Longitudinal effects of theory of mind on later peer relations: the role of prosocial behaviour

Caputi, Marcella, Lecce, Serena, Pagnin, Adriano and Banerjee, Robin (2012) Longitudinal effects of theory of mind on later peer relations: the role of prosocial behaviour. Developmental Psychology, 48 (1). pp. 257-270. ISSN 0012-1649

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Abstract

Children's peer relations represent a key aspect of school adjustment. However, little is known about their social-cognitive precursors. To address this gap, the authors followed 70 children across the transition to primary school. At Time 1 (age 5), Time 2 (age 6), and Time 3 (age 7), children were assessed on their theory of mind, prosocial behavior, and verbal ability. In addition, at Time 2 and at Time 3, the authors gathered peer nominations. Results supported the authors' mediational hypothesis of indirect paths from early theory of mind to subsequently lower peer rejection and higher peer acceptance, via improvements in prosocial behavior. The authors discuss implications of these longitudinal effects for the understanding of the impact of social-cognitive achievements for children's developing social relations. (PsycINFO Database Record (c) 2012 APA, all rights reserved)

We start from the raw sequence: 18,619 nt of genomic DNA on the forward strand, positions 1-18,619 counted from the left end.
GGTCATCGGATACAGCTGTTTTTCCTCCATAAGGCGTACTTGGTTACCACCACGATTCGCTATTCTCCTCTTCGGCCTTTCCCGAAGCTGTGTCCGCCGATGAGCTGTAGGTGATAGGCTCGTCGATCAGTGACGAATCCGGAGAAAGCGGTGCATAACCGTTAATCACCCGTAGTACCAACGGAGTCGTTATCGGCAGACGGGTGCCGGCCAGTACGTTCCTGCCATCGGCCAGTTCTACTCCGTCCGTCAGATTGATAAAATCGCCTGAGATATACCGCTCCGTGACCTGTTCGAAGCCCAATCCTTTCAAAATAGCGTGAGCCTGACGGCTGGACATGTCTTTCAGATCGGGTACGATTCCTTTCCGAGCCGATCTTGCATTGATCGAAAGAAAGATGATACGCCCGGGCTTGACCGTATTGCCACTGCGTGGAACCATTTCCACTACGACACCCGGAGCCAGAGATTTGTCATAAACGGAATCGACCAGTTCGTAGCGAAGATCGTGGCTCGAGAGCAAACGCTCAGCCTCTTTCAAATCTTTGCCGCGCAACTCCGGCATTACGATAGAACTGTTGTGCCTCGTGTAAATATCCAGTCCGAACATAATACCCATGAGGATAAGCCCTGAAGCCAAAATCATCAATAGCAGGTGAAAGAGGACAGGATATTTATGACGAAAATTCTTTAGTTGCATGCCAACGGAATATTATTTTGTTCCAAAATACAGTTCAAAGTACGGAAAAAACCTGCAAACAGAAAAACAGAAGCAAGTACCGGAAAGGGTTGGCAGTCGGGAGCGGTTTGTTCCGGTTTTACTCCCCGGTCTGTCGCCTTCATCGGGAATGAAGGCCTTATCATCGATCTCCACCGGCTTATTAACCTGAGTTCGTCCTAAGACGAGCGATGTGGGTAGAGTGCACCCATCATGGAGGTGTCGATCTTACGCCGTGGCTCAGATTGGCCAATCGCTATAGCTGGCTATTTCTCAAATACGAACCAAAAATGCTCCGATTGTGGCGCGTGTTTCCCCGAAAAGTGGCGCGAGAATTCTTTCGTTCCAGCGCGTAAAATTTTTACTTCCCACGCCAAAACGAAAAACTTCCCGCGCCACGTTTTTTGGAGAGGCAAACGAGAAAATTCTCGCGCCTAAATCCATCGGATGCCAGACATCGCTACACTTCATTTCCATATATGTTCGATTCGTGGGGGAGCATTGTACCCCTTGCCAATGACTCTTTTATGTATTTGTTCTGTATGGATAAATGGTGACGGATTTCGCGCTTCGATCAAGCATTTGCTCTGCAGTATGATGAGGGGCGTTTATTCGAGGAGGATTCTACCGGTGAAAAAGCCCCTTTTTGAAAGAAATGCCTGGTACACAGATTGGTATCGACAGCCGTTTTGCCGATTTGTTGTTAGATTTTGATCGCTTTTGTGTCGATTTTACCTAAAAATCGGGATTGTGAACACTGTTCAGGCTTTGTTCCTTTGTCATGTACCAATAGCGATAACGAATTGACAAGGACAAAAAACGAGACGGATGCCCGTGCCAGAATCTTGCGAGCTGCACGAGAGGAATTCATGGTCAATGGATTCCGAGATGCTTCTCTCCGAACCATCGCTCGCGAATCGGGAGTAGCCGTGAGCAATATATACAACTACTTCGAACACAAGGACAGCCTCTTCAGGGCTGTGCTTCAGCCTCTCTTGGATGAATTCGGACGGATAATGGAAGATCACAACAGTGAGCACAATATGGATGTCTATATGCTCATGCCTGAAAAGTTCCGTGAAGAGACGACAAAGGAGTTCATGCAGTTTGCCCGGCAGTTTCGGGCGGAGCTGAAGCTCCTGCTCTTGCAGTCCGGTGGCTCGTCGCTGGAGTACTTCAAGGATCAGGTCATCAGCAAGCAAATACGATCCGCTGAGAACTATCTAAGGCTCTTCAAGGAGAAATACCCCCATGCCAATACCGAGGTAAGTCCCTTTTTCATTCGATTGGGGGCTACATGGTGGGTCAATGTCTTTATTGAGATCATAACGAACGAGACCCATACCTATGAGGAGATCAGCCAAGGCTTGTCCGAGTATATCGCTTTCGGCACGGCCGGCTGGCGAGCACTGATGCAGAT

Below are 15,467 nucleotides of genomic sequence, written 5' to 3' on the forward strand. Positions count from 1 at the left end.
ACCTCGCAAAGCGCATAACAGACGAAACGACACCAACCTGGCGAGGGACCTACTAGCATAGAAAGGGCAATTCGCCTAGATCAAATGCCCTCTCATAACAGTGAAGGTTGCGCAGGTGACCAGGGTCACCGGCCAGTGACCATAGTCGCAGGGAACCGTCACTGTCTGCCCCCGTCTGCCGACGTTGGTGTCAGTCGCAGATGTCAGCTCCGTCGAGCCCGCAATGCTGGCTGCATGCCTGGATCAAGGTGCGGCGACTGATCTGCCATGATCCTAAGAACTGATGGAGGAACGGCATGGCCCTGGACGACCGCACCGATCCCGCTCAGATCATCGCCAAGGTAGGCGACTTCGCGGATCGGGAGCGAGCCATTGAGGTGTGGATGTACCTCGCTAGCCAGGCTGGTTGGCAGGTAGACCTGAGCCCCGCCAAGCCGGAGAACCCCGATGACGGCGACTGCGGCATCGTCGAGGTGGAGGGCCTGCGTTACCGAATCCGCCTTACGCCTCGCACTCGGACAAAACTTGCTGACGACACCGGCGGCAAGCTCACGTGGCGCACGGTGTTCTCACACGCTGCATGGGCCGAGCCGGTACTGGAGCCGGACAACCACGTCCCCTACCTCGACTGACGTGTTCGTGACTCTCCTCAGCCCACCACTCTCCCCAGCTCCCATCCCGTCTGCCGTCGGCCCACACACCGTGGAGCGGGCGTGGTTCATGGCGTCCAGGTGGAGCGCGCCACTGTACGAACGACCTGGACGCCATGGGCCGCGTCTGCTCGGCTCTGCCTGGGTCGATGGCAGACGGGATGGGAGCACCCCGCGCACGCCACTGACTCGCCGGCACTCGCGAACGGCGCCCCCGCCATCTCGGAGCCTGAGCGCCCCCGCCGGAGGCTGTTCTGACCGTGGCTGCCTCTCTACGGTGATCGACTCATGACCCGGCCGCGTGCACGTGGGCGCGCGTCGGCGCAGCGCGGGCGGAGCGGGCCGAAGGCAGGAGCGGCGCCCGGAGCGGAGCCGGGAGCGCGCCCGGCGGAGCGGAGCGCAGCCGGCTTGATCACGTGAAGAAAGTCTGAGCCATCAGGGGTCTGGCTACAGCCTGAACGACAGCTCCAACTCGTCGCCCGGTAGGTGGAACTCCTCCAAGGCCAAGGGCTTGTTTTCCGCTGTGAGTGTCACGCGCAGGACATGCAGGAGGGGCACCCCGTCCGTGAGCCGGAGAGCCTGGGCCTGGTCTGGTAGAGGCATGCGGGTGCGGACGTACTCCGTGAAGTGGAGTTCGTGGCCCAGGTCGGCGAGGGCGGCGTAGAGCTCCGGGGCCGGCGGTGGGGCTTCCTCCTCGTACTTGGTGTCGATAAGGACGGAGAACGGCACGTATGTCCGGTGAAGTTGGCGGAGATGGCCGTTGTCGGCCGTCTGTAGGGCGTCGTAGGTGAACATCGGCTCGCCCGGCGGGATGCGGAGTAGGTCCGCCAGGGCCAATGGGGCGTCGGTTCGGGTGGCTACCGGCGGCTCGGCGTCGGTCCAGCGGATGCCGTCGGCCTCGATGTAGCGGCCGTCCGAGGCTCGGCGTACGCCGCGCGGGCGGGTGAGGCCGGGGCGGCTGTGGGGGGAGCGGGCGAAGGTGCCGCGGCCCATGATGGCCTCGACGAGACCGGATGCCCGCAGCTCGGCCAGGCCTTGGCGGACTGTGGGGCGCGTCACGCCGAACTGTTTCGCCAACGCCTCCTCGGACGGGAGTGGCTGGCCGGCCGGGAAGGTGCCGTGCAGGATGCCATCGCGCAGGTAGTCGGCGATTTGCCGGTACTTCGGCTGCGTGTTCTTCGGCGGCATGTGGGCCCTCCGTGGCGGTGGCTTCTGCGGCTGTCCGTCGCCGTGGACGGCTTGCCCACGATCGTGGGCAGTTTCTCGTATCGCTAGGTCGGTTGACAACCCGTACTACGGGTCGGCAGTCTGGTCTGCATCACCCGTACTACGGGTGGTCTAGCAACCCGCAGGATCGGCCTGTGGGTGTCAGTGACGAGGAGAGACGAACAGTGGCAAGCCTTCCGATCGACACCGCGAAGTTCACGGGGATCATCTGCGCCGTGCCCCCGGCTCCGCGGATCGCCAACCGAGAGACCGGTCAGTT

Item Type: Article
Additional Information: First author was a visiting research intern (as part of my collaboration with her supervisors in Italy). I made a significant contribution to data analysis and writing of the paper.
Schools and Departments: School of Psychology > Psychology
Depositing User: Robin Banerjee
Date Deposited: 31 Jan 2013 09:46
Last Modified: 31 Jan 2013 09:46
URI: http://sro.sussex.ac.uk/id/eprint/14810
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